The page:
“Ed Bossen was one of the finest teachers of pathology that I ever encountered,” said former Pathology Department Chair Salvatore Pizzo, MD, PhD. “But more than that, he was one of the finest human beings that I have ever known. I am immensely sad to hear of his passing.”

Ed is survived by his beloved wife, Roxana; his daughters Deborah Bossen Lorber (Brian), Barbara Bossen (Gary Asher), and Rebecca Bossen McHugh (Patrick); his grandchildren Hannah Lorber, Malcolm Lorber, Joshua Deena, Priya Deena, Isaac McHugh; step-grandchildren Jacob Asher, Jonas Asher, Lily Asher, and Rina Asher; his sister, Judith Branting, and many cousins, nieces, and nephews.

Read his obituary here.

Read “Surprises Every Day,” an article Bossen wrote for the Pathology Annual Report in 2019, here.

Colleagues Remember Dr. Bossen

 “Every time I feel like I am frustrated by a difficult case, I hear Dr. Bossen’s voice in my head telling me to just put the case down and look at it tomorrow with fresh eyes,” said Rex Bentley, MD.  “It is amazing how a hard case can become easy if you follow that advice.”    

“Ed Bossen was central to our department as diagnostician, leader, teacher, mentor, and wise counselor,” said Anne F. Buckley, MD, PhD.  “He was central to my working life as practice partner, advisor, role model, and friend. I will miss him always.”

 “Ed Bossen was a quiet, unassuming man, but his unwavering enthusiasm for his work and life spoke volumes, said David Howell, MD, PhD.  “As a resident, I once brought him a big stack of biopsies for review, eliciting the response, ‘If something like that lands on your desk in the morning and your first reaction is euphoria at the prospect of challenge and discovery, you’ve chosen the right profession.’”

“Ed absolutely worshiped his family – his children, his grandchildren, and particularly his wife Roxana,” said William Webb Johnston, MD’59, who started the Division of Cytology within the Department of Pathology and served as the Chief of Cytopathology for 25 years until his retirement. “They were a wonderful family, and Ed adored them. Through the final years of Ed’s life, we established some correspondence from time to time, and talked to each other during the COVID epidemic. Ed finally decided that what he wanted to do in retirement was return to a study of Shakespeare. Isn’t that just like Ed?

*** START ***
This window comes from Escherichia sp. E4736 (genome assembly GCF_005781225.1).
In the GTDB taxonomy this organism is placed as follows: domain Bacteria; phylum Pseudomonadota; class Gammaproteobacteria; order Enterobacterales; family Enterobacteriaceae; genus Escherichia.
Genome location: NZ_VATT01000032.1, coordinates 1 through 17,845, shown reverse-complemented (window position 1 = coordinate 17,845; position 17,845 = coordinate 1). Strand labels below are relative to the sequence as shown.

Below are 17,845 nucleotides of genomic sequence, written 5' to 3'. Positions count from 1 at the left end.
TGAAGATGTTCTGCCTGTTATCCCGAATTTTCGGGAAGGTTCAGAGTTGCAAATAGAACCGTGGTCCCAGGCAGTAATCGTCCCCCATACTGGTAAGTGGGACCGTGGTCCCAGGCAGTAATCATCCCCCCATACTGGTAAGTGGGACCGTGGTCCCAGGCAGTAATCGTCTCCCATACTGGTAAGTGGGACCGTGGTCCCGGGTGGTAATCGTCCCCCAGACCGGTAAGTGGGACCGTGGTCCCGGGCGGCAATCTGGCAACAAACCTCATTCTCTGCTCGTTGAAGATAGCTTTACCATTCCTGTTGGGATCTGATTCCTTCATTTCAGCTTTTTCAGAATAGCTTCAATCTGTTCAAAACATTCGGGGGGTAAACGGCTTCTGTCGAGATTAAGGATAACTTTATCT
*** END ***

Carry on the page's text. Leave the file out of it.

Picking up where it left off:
“Ed Bossen was my greatest teacher of pathology, but he taught me even more about kindness, patience, and the pleasure of having colleagues who take joy in their work,” said John Madden, MD, PhD.

"I will miss our walks together, his wonderful sense of humor and laugh with a twinkle in his eye, his extraordinary humanity,” said Susan Reeves, a former Photopath director. “With his vast knowledge, it was fascinating to hear his perspective on most any topic. Always positive, giving, teaching, it was truly a privilege to spend time with Dr. Bossen."

“I worked with Dr. Bossen for many years performing his muscle immunohistochemistry procedures, and we did several muscle workshops together,” recalled Wayne Terrell, histotechnologist and winner of the inaugural Donald Love Service Award in 1995. “I called him ‘Dr. B,’ and we also had a nickname for him – ‘Easy Ed’ - because of his calm demeanor. No matter what problem would arise, he always maintained the same calmness. He was more than a boss. I considered him a friend outside of the work environment. He would always razz me about the Tar Heels, with him being Duke Fan. He will truly be missed.”

“Dr. Bossen was one of my main “go to” people for QA/QI,” said Susan Cook Watson, program coordinator. “He taught me numerous things over the years, for instance, how to calculate surgical pathology turnaround times along with how to keep our QA/QI reporting CAP compliant. For reporting purposes and lists in general, Dr. Bossen liked to see everyone listed in alphabetical order (last name, first name) and would readily point out anything that needed ‘fixing.’ Patient, kind and considerate, he will be missed.”